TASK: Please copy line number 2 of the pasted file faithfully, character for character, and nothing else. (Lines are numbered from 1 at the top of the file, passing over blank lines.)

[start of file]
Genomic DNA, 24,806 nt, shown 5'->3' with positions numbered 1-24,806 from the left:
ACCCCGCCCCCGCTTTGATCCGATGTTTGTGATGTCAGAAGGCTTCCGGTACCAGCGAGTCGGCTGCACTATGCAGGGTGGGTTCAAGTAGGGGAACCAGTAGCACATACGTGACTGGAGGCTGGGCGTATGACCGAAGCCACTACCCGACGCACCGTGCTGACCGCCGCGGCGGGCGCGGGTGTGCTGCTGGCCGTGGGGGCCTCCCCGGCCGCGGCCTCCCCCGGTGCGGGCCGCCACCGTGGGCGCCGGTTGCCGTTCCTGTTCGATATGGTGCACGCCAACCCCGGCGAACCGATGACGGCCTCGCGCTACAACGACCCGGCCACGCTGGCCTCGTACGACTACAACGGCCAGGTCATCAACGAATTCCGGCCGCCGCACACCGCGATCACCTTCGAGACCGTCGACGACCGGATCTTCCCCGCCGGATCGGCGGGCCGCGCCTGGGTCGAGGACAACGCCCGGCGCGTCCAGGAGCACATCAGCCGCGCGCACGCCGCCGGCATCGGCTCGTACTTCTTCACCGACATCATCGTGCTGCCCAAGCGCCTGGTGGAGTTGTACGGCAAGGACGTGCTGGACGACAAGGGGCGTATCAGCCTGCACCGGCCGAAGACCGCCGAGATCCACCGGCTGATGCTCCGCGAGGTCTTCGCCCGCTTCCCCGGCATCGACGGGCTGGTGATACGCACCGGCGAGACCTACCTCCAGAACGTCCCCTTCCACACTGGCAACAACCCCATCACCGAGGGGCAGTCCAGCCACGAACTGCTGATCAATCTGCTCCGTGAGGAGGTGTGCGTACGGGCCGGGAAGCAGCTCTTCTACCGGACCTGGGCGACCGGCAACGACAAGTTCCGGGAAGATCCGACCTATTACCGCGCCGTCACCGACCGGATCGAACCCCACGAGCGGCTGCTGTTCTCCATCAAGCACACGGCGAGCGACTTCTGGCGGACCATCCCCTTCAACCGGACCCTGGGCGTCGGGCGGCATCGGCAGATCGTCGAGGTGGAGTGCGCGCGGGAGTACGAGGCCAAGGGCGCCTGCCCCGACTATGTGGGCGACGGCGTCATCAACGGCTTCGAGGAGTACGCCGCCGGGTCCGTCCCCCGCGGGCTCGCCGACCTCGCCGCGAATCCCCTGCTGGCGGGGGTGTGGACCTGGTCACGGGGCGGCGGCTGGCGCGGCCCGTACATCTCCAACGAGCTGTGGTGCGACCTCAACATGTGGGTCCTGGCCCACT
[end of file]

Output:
ACCCCGCCCCCGCTTTGATCCGATGTTTGTGATGTCAGAAGGCTTCCGGTACCAGCGAGTCGGCTGCACTATGCAGGGTGGGTTCAAGTAGGGGAACCAGTAGCACATACGTGACTGGAGGCTGGGCGTATGACCGAAGCCACTACCCGACGCACCGTGCTGACCGCCGCGGCGGGCGCGGGTGTGCTGCTGGCCGTGGGGGCCTCCCCGGCCGCGGCCTCCCCCGGTGCGGGCCGCCACCGTGGGCGCCGGTTGCCGTTCCTGTTCGATATGGTGCACGCCAACCCCGGCGAACCGATGACGGCCTCGCGCTACAACGACCCGGCCACGCTGGCCTCGTACGACTACAACGGCCAGGTCATCAACGAATTCCGGCCGCCGCACACCGCGATCACCTTCGAGACCGTCGACGACCGGATCTTCCCCGCCGGATCGGCGGGCCGCGCCTGGGTCGAGGACAACGCCCGGCGCGTCCAGGAGCACATCAGCCGCGCGCACGCCGCCGGCATCGGCTCGTACTTCTTCACCGACATCATCGTGCTGCCCAAGCGCCTGGTGGAGTTGTACGGCAAGGACGTGCTGGACGACAAGGGGCGTATCAGCCTGCACCGGCCGAAGACCGCCGAGATCCACCGGCTGATGCTCCGCGAGGTCTTCGCCCGCTTCCCCGGCATCGACGGGCTGGTGATACGCACCGGCGAGACCTACCTCCAGAACGTCCCCTTCCACACTGGCAACAACCCCATCACCGAGGGGCAGTCCAGCCACGAACTGCTGATCAATCTGCTCCGTGAGGAGGTGTGCGTACGGGCCGGGAAGCAGCTCTTCTACCGGACCTGGGCGACCGGCAACGACAAGTTCCGGGAAGATCCGACCTATTACCGCGCCGTCACCGACCGGATCGAACCCCACGAGCGGCTGCTGTTCTCCATCAAGCACACGGCGAGCGACTTCTGGCGGACCATCCCCTTCAACCGGACCCTGGGCGTCGGGCGGCATCGGCAGATCGTCGAGGTGGAGTGCGCGCGGGAGTACGAGGCCAAGGGCGCCTGCCCCGACTATGTGGGCGACGGCGTCATCAACGGCTTCGAGGAGTACGCCGCCGGGTCCGTCCCCCGCGGGCTCGCCGACCTCGCCGCGAATCCCCTGCTGGCGGGGGTGTGGACCTGGTCACGGGGCGGCGGCTGGCGCGGCCCGTACATCTCCAACGAGCTGTGGTGCGACCTCAACATGTGGGTCCTGGCCCACT